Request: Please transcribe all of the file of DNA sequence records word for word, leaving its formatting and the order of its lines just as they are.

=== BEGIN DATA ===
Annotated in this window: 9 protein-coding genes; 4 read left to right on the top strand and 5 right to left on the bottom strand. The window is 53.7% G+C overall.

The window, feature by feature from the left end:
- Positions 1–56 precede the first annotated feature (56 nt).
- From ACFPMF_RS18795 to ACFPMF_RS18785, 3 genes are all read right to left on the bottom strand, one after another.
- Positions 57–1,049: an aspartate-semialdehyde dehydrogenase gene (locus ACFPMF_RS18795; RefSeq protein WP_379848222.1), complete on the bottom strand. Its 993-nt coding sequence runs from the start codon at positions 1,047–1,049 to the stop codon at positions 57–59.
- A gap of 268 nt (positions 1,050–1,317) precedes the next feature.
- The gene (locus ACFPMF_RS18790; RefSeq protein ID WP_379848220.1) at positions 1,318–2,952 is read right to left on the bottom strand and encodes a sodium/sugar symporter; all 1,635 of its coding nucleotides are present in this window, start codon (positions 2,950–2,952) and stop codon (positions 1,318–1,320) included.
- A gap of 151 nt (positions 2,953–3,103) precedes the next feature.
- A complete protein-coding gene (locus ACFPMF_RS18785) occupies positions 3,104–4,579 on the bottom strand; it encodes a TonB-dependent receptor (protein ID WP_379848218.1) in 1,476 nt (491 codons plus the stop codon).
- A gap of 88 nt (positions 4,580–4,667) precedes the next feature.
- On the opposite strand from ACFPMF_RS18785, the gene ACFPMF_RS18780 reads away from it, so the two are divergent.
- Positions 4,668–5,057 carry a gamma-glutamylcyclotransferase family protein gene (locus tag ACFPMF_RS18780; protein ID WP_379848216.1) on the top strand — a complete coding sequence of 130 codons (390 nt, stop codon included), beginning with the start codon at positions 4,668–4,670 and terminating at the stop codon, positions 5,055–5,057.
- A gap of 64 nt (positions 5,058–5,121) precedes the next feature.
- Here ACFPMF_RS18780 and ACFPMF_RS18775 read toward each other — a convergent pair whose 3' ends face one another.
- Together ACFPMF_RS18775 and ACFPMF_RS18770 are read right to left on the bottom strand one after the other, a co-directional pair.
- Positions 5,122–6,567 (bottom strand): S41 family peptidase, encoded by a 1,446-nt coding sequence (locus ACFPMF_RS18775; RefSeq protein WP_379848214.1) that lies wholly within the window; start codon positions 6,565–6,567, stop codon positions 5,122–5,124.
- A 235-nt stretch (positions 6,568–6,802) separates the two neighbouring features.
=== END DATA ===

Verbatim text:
Annotated in this window: 9 protein-coding genes; 4 read left to right on the top strand and 5 right to left on the bottom strand. The window is 53.7% G+C overall.

The window, feature by feature from the left end:
- Positions 1–56 precede the first annotated feature (56 nt).
- From ACFPMF_RS18795 to ACFPMF_RS18785, 3 genes are all read right to left on the bottom strand, one after another.
- Positions 57–1,049: an aspartate-semialdehyde dehydrogenase gene (locus ACFPMF_RS18795; RefSeq protein WP_379848222.1), complete on the bottom strand. Its 993-nt coding sequence runs from the start codon at positions 1,047–1,049 to the stop codon at positions 57–59.
- A gap of 268 nt (positions 1,050–1,317) precedes the next feature.
- The gene (locus ACFPMF_RS18790; RefSeq protein ID WP_379848220.1) at positions 1,318–2,952 is read right to left on the bottom strand and encodes a sodium/sugar symporter; all 1,635 of its coding nucleotides are present in this window, start codon (positions 2,950–2,952) and stop codon (positions 1,318–1,320) included.
- A gap of 151 nt (positions 2,953–3,103) precedes the next feature.
- A complete protein-coding gene (locus ACFPMF_RS18785) occupies positions 3,104–4,579 on the bottom strand; it encodes a TonB-dependent receptor (protein ID WP_379848218.1) in 1,476 nt (491 codons plus the stop codon).
- A gap of 88 nt (positions 4,580–4,667) precedes the next feature.
- On the opposite strand from ACFPMF_RS18785, the gene ACFPMF_RS18780 reads away from it, so the two are divergent.
- Positions 4,668–5,057 carry a gamma-glutamylcyclotransferase family protein gene (locus tag ACFPMF_RS18780; protein ID WP_379848216.1) on the top strand — a complete coding sequence of 130 codons (390 nt, stop codon included), beginning with the start codon at positions 4,668–4,670 and terminating at the stop codon, positions 5,055–5,057.
- A gap of 64 nt (positions 5,058–5,121) precedes the next feature.
- Here ACFPMF_RS18780 and ACFPMF_RS18775 read toward each other — a convergent pair whose 3' ends face one another.
- Together ACFPMF_RS18775 and ACFPMF_RS18770 are read right to left on the bottom strand one after the other, a co-directional pair.
- Positions 5,122–6,567 (bottom strand): S41 family peptidase, encoded by a 1,446-nt coding sequence (locus ACFPMF_RS18775; RefSeq protein WP_379848214.1) that lies wholly within the window; start codon positions 6,565–6,567, stop codon positions 5,122–5,124.
- A 235-nt stretch (positions 6,568–6,802) separates the two neighbouring features.